1 Answer | Add Yours
Ozymandias was a pharaoh, usually called Ramses II, or the Great. Like many pharoahs, he spent much of his life constructing monuments to himself. Massive temples at locations like Abu Simbel and the Ramesseum at Thebes were intended to project his power, both to his contemporaries and presumably to posterity. Shelley's poem relates a description by a fictional traveler who has encountered one of his massive statues, broken into pieces. The pride, majesty and arrogance of Ramses still come across despite the ruined condition of the find, but they seem ironic, surrounded as they are by desert. The final stroke of irony is the inscription. Surrounded by desert wastelands, his entreaty to "look on my works, ye mighty, and despair" only underscores his mortality and the fleeting nature of his greatness.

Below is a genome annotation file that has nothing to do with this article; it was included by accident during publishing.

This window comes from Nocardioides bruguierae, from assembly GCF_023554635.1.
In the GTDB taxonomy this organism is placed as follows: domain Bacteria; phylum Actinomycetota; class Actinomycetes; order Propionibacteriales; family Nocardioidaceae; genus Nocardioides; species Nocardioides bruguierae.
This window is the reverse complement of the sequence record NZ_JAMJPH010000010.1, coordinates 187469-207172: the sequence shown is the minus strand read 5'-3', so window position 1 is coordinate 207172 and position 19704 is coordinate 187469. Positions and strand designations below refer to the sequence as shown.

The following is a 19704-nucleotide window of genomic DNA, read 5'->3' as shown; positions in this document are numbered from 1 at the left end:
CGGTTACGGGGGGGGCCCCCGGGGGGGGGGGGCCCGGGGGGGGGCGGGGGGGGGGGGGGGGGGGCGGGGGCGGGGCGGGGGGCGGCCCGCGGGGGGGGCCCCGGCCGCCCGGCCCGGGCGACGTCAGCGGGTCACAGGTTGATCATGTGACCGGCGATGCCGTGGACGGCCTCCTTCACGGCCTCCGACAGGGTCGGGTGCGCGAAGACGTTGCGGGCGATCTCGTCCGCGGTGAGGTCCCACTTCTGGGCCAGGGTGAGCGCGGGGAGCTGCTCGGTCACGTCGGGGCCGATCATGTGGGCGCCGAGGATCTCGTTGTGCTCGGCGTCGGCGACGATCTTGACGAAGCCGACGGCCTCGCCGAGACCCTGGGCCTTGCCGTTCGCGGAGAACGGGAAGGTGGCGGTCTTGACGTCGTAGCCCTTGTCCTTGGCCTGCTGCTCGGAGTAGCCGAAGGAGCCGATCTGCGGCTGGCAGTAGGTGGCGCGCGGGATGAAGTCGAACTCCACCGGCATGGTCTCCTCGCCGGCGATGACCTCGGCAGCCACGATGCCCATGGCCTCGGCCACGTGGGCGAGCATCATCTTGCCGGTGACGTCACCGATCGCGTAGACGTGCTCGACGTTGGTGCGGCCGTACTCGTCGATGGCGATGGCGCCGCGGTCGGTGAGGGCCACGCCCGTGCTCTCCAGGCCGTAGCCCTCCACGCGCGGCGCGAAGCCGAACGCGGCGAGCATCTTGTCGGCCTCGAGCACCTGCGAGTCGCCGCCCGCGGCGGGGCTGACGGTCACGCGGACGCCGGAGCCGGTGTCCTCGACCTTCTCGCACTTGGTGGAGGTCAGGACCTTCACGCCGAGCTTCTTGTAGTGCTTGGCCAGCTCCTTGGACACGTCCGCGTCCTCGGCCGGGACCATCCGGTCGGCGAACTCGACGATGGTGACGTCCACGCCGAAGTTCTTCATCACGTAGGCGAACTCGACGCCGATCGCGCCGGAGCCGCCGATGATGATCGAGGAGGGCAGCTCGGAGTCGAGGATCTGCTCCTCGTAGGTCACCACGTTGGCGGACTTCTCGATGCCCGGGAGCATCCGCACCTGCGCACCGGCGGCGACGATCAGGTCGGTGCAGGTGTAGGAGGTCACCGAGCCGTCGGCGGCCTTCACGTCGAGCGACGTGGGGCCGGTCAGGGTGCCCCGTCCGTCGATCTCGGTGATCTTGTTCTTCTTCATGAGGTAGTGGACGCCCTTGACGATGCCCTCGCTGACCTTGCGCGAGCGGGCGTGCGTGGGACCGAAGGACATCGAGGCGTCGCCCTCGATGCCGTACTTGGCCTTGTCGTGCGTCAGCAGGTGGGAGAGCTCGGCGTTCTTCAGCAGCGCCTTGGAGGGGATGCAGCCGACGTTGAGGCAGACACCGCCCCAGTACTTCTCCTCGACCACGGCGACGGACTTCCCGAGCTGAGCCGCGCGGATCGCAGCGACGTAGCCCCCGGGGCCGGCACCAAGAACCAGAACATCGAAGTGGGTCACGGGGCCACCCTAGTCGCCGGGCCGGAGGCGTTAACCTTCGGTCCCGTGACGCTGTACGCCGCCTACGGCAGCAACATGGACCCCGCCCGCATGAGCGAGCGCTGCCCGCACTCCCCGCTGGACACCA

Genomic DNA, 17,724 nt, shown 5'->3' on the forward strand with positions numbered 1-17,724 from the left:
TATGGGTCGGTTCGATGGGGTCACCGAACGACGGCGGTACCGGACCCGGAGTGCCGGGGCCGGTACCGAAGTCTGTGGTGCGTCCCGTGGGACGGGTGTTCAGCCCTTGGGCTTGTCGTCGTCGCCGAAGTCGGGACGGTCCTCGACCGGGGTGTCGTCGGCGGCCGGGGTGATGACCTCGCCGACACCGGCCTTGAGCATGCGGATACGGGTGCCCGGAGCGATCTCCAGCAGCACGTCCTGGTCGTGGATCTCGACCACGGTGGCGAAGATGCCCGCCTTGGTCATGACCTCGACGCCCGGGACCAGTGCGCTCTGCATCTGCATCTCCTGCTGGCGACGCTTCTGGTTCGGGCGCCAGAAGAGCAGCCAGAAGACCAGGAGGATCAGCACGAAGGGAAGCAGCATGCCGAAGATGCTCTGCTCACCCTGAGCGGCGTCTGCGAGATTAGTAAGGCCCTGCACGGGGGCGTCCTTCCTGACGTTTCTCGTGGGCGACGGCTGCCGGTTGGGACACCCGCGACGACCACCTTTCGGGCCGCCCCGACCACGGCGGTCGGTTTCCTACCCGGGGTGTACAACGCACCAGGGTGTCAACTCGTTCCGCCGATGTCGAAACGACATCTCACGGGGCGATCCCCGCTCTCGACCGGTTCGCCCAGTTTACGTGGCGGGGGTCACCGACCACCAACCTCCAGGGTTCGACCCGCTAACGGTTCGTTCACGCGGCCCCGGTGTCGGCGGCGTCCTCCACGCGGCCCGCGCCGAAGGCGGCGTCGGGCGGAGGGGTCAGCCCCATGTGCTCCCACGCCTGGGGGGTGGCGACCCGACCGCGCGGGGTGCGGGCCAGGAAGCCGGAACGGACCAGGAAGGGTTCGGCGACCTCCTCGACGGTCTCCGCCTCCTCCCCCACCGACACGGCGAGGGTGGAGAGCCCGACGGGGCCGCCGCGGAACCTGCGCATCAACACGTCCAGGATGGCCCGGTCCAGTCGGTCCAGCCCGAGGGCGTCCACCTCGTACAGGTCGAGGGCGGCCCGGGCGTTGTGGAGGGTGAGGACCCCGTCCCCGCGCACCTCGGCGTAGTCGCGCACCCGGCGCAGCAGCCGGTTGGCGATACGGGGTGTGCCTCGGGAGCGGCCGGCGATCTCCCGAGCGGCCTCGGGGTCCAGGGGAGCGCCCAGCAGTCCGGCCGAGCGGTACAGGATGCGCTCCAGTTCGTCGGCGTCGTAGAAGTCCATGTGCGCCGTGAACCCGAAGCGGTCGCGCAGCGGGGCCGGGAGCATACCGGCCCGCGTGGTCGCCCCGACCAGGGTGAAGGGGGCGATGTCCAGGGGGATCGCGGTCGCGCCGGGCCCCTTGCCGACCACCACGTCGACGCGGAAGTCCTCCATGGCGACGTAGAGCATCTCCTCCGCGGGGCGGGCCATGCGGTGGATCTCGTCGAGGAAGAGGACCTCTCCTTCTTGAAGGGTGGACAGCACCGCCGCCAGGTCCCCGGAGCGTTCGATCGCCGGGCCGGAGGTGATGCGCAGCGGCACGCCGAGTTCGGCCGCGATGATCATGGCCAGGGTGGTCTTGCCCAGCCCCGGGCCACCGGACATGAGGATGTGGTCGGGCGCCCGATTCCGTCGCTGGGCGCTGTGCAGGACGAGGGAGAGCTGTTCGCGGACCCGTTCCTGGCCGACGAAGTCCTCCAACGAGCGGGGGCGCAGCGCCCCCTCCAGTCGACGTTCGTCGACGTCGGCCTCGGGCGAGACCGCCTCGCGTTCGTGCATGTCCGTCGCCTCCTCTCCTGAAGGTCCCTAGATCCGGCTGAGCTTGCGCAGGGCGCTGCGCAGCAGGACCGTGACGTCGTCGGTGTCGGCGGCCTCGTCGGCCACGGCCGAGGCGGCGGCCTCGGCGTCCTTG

We’ve answered 317,385 questions. We can answer yours, too.Ask a question